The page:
HC asks Wular authority to take steps for dredging, de-siltation
“The lake area has shrunk from 159 sq. kms to 86 sq. kms”
Srinagar August 11: The High Court today directed the Wular Conservation & Management Authority (WUCMA) to take steps for dredging and de-siltation of Wular Lake, which is facing an existential crisis.
A division bench of court after perusal of concerned reports observed that drastic measures are required to be taken for protection of the lake and directed the WUCMA to take steps for dredging and de-siltation of the lake for its preservation.
Wular, one of the largest freshwater lakes of Asia is facing a survival crisis due to siltation, encroachments and massive plantation.
The lake area has shrunk from 159 sq.km to 86 sq.kms, a shrinkage of 45 percent over the years, mainly due to conversion of its area in to agricultural lands and reclamation of its area by plantation.
Surrounded by lofty mountains, Wular acts as the major absorption basin for the floodwaters in Kashmir and sustains its hydrographic system.
Due to its ecological preeminence and socio-economic importance, the Lake was designated as wetland of international importance under the Ramsar Convention in 1990.
However, assigning a global significance to it has hardly helped hold back the strain pressed on this important water body of the region and its condition continues to be deteriorating.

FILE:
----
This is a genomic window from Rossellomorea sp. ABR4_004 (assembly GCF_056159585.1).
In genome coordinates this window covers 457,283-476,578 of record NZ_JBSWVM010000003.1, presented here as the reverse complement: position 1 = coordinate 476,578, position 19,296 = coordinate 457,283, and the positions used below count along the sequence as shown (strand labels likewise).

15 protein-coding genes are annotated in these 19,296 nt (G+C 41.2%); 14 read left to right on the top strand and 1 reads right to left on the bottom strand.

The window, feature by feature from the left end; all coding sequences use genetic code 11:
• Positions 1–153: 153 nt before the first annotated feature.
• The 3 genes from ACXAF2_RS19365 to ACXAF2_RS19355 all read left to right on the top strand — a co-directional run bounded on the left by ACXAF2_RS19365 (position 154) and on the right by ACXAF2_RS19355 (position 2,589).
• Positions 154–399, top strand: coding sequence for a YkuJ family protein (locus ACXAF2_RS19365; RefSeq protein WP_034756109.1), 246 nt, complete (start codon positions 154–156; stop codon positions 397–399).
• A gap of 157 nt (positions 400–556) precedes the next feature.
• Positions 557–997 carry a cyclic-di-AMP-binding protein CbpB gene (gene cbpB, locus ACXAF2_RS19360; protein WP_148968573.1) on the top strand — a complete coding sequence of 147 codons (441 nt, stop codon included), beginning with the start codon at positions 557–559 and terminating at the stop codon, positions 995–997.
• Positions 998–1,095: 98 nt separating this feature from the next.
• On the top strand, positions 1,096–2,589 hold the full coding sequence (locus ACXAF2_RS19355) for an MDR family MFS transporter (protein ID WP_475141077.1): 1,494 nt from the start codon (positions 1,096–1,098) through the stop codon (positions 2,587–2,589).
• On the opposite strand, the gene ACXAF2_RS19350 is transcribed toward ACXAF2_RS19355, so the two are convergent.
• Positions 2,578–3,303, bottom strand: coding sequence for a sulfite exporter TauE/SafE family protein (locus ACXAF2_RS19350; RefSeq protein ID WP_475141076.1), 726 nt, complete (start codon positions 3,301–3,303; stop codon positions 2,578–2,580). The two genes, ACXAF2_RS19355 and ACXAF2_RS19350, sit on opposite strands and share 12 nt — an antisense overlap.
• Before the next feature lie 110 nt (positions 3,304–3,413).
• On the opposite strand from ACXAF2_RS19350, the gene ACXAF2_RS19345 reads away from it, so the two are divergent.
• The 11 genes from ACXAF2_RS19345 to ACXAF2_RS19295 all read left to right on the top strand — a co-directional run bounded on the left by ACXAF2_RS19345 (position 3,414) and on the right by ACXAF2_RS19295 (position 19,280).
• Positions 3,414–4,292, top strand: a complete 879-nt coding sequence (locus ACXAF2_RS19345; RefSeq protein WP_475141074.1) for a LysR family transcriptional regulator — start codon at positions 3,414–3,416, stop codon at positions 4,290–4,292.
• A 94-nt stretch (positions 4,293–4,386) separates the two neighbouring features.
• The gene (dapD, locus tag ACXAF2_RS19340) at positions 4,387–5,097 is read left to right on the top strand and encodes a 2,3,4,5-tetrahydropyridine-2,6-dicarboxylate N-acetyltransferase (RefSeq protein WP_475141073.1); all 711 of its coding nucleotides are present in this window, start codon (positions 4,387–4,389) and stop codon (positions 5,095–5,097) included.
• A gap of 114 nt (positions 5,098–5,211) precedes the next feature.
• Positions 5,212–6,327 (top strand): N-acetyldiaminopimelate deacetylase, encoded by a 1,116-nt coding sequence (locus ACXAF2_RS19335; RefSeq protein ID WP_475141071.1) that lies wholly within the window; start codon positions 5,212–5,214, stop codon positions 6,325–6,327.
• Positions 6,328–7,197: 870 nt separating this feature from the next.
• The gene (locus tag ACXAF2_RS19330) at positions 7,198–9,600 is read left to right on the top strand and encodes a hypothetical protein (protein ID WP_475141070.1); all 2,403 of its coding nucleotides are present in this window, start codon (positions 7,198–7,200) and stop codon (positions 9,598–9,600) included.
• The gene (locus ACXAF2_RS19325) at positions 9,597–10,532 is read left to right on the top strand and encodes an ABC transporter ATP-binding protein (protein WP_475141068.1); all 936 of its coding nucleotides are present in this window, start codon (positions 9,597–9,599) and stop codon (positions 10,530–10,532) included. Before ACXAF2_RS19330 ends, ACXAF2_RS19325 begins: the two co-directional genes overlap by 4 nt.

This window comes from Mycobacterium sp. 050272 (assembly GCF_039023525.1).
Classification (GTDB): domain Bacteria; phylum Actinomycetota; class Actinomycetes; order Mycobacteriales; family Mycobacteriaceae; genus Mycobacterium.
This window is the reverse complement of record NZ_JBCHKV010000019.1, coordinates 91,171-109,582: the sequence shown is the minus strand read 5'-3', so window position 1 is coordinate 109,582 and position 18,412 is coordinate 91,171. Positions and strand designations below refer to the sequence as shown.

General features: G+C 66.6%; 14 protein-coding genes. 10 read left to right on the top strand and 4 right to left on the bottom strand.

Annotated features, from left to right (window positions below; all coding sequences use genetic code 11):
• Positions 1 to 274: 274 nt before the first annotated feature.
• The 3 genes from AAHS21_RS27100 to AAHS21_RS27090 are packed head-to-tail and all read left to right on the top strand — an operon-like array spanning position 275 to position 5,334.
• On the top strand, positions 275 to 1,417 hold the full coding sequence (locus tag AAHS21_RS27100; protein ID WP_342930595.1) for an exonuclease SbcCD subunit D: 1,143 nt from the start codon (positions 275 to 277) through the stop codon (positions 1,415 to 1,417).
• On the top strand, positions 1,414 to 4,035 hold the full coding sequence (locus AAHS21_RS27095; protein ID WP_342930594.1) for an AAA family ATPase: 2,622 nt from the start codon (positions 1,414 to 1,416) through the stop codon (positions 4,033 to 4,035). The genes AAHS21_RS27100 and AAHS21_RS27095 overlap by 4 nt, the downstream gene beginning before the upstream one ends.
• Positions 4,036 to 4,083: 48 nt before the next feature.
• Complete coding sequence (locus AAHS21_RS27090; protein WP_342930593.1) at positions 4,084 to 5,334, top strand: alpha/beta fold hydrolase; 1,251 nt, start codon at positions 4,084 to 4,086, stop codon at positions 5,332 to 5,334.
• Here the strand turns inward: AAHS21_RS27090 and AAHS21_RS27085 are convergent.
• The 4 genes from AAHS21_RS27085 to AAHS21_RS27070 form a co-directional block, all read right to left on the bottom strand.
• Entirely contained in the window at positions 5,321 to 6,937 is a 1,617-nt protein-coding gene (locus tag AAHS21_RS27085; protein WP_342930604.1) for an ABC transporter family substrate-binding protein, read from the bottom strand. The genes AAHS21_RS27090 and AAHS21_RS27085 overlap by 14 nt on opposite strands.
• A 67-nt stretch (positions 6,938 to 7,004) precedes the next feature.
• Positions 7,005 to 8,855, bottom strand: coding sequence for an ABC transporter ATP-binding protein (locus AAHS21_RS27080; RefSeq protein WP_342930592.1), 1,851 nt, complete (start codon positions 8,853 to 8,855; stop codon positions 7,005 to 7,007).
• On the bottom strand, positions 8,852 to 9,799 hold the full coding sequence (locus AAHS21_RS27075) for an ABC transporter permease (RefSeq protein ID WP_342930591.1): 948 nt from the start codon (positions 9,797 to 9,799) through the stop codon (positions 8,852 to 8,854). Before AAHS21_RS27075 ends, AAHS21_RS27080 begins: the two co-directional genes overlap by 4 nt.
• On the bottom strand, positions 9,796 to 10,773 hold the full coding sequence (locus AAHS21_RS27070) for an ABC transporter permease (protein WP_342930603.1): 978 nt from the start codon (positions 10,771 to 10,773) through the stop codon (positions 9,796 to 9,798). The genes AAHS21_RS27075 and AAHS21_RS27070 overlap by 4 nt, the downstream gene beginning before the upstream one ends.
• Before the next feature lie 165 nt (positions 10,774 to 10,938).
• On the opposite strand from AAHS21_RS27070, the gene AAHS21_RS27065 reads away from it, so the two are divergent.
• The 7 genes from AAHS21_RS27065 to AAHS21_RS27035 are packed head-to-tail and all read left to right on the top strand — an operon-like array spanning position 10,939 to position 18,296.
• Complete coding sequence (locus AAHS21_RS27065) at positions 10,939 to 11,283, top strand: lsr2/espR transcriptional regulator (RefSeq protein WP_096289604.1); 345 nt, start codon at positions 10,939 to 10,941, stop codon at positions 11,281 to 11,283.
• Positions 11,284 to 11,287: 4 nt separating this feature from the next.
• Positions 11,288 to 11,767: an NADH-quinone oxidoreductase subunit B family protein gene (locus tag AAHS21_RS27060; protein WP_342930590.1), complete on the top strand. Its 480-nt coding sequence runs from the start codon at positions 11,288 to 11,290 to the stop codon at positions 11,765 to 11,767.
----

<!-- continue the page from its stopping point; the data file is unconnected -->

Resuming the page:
Given the pathological inertia afflicting the executive machinery of the state, the J&K’s top court intervened at the request of a civil society group a few years ago to keep this vital hydrological asset of the state alive, say experts.
In a recent hearing on the matter the court expressed its displeasure and dissatisfaction over the pace of work and utilization of funds for conservation, preservation and protection of the Lake.
It had asked the Attorney General of India for deputing an officer not below the rank of Assistant Solicitor General to assist the court.
The court observed that the utilization of funds on various water bodies could be easily achieved in case some experts are provided to the local scientists.
The Bench said: “We sadly feel that for the last many years funds have been spent on various water bodies but the magnitude of results is not matching to the funds spent and much more could be easily achieved by close monitoring by the experts.”
Court also directed the Department of Environment of Central Government through National River Conservation and Management Authority to comply with the earlier directions of the court passed on the matter.
It directed it to depute an expert to oversee the implementation process after examining the action plan with regard to conservation and preservation of Wular Lake.